CHEEC supported researchers investigate risks of lead exposure in Iowa’s drinking water

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CHEEC supported researchers investigate risks of lead exposure in Iowa’s drinking water

November 4, 2020

Researchers from University of Iowa  College of Engineering and Virginia Tech University Department of Civil and Environmental Engineering, with support from the Center for Health Effects of Environmental Contamination (CHEEC), estimate that over 65,000 Iowans are at risk from drinking water lead above the U.S. EPA action level of 15 parts per billion (ppb) each year.

The United States (U.S.) Centers for Disease Control and Prevention (CDC) states that no level of lead exposure is safe for children. The toxic effects of lead are well known, and elevated blood lead levels (BLLs) are linked to adverse health and developmental effects especially in young children.

“Historically, drinking water was not considered a significant source of childhood lead exposure. However, more recently, since lead contaminated water has been linked to public health crises in Washington, DC and Flint, researchers have started to look more closely at potential exposure from drinking water.  The EPA now estimates that drinking water can contribute about 20% of a person’s lead exposure and 40% to 60% for formula-fed infants,” said Drew Latta, a research scientist in IIHR-Hydrosciences and Engineering and co-author. “Amina Grant’s study examines lead exposure in Iowa, a state that is generally not considered to have significant drinking-water lead issues nor lead-in-water crises.”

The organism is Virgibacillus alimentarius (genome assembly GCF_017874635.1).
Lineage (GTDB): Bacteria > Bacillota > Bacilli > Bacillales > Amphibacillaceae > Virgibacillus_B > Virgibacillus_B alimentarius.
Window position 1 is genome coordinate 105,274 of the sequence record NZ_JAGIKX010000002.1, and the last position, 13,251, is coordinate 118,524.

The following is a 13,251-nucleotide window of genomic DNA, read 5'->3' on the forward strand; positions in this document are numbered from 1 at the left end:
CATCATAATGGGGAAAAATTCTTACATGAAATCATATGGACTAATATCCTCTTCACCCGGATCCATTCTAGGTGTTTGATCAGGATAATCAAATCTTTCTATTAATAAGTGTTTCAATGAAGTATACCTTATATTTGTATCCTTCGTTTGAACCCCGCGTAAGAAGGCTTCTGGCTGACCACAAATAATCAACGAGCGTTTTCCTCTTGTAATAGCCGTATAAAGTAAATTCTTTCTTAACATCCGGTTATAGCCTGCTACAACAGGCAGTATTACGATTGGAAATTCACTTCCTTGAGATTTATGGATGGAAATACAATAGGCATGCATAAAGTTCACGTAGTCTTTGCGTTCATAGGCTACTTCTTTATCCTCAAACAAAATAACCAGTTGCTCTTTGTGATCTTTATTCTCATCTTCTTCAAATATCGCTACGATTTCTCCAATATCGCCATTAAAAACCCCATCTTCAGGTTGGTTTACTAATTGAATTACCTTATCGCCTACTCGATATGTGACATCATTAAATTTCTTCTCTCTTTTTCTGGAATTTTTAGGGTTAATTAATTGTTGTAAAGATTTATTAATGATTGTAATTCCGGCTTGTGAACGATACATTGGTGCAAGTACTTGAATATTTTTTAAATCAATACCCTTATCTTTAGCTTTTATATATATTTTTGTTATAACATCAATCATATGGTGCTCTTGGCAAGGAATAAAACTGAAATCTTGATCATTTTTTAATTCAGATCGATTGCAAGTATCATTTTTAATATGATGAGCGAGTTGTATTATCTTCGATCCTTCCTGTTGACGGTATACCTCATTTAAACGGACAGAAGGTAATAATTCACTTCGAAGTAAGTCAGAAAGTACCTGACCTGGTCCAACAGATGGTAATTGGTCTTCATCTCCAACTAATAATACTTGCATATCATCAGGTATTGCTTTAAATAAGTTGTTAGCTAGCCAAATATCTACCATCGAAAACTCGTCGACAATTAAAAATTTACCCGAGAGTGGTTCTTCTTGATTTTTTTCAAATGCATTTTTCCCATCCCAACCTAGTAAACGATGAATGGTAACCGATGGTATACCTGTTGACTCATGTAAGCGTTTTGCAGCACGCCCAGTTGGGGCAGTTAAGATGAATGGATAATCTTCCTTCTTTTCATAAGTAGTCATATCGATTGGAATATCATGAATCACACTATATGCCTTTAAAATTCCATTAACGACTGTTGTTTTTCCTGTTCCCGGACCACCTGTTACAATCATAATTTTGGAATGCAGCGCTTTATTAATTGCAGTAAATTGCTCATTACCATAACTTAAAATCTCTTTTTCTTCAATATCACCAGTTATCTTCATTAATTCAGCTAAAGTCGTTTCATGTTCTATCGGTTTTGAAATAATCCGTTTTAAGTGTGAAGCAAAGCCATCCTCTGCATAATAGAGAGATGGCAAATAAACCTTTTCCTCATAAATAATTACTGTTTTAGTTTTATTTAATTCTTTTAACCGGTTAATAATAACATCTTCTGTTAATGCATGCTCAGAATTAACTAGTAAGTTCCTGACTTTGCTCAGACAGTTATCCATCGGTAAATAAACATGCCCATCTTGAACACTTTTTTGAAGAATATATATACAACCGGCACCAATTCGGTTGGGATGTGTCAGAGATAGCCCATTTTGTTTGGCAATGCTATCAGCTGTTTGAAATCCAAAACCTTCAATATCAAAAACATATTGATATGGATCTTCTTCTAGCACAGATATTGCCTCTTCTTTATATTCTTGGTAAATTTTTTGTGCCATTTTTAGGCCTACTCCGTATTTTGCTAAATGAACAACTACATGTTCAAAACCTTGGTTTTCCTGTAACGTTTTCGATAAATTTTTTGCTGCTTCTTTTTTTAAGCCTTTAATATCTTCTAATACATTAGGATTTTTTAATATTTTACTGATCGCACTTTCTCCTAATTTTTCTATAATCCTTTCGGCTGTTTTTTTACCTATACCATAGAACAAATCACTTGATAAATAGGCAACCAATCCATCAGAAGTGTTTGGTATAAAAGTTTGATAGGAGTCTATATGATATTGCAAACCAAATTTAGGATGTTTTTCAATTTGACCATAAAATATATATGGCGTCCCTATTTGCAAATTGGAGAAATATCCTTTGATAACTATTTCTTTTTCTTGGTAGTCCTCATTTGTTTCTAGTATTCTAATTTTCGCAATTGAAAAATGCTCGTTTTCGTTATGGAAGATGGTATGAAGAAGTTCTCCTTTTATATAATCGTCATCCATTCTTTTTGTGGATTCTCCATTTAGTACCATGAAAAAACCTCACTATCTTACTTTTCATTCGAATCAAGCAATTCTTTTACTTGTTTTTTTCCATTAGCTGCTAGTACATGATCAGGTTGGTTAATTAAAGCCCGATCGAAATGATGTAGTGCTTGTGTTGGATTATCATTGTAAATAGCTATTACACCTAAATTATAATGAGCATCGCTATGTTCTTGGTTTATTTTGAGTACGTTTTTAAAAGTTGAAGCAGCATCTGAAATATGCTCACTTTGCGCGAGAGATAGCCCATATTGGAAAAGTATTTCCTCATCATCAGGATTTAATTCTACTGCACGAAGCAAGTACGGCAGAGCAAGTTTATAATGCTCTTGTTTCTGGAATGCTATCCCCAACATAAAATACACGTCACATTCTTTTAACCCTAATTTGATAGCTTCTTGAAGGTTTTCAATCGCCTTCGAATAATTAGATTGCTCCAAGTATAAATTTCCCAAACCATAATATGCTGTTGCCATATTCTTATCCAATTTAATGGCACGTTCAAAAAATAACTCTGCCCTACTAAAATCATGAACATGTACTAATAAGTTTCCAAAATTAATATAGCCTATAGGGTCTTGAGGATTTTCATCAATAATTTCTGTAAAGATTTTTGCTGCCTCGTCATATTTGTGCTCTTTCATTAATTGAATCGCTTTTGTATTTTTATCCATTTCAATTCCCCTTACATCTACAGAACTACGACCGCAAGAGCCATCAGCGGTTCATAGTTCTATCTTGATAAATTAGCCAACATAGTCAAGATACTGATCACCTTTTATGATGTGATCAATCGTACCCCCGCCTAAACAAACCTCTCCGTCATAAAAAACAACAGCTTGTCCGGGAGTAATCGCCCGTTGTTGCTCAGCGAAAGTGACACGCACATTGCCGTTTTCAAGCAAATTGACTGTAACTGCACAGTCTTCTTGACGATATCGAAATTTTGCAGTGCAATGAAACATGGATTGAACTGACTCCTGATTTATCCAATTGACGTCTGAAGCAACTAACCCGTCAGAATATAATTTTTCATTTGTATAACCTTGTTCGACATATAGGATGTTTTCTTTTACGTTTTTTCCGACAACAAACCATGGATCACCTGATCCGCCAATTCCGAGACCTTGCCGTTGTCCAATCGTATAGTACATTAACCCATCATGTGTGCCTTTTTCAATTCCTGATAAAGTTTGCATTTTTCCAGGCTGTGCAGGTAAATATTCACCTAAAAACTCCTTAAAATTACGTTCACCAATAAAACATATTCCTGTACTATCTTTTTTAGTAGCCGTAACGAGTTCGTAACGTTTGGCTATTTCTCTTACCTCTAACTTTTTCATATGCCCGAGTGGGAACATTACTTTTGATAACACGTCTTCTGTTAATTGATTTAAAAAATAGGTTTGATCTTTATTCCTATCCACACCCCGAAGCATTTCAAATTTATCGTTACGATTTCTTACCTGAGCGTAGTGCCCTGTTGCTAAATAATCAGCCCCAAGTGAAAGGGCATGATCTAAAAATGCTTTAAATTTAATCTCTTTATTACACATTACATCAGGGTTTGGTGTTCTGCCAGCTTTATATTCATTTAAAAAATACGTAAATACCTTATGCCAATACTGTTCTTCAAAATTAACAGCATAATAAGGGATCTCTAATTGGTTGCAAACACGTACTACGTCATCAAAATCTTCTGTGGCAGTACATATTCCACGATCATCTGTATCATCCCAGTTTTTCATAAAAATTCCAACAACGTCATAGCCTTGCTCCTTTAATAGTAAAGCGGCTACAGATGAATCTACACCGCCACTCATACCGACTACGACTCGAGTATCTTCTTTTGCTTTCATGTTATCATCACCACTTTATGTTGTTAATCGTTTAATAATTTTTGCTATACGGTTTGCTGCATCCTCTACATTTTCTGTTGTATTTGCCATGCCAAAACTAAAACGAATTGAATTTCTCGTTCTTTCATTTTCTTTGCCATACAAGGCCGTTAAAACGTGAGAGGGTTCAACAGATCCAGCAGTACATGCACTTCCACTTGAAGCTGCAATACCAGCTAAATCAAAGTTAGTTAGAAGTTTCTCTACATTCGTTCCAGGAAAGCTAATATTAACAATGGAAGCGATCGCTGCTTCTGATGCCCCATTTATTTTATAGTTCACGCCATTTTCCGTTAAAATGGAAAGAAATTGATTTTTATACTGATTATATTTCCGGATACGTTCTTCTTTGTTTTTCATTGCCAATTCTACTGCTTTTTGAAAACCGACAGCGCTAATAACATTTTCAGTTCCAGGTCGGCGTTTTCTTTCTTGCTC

The study, published in the journal Environmental Science & Technology Letters, reviewed 166,554 samples taken over 29 years for Lead and Copper Rule compliance data in Iowa and developed a new approach for estimating the number of consumers at risk.

 “In our study, we estimated that about 65,000 Iowans (or 2%) of those drinking community-supplied water are at risk each year of drinking water with more than the EPA’s action level of 15 ppb. We found that over a quarter (26% or 738,000) of customers were at risk for drinking elevated lead levels, when we used the American Academy of Pediatrics recommendation of 1 ppb for school water fountains,” said Amina Grant, Ph.D. candidate in civil and environmental engineering and the study’s lead investigator.

The American Academy of Pediatrics (AAP) recommends reducing or eliminating all sources of lead before exposure as the most reliable and cost effective measure to protect the public. The researchers state that there are an estimated 160,000 lead service lines in Iowa.

“This study raises concerns about the severity of baseline lead concentrations in drinking water nationwide,” said Michelle Scherer, a professor of civil and environmental engineering and co-author. “The EPA’s Lead and Copper Rule doesn’t provide enough information on lead concentrations in homes.   Our analysis shows that there is a critical need for consumer-centric policies and programs like in-home tap sampling that provide more direct protection for consumers.”

 “CHEEC is happy to support lead testing in Iowa’s communities and schools,” said David Cwiertny, CHEEC’s Director.  “CHEEC also provides free lead testing for Iowa elementary schools with older drinking water infrastructure through its Grants to School Program.” 

For more information, visit https://cheec.uiowa.edu or email cheec@uiowa.edu.

CHEEC is part of the University of Iowa Office of the Vice President for Research, which provides researchers and scholars with resources, guidance, and inspiration to secure funding, collaborate, innovate, and forge frontiers of discovery that benefit everyone. More at http://research.uiowa.edu, and on Twitter: @DaretoDiscover

Media Note: Media interested in interviewing the study’s researchers or arranging to shoot photos should contact Strategic Communications Director Stephen Pradarelli in the Office of the Vice President for Research at 319-384-1282 or stephen-pradarelli@uiowa.edu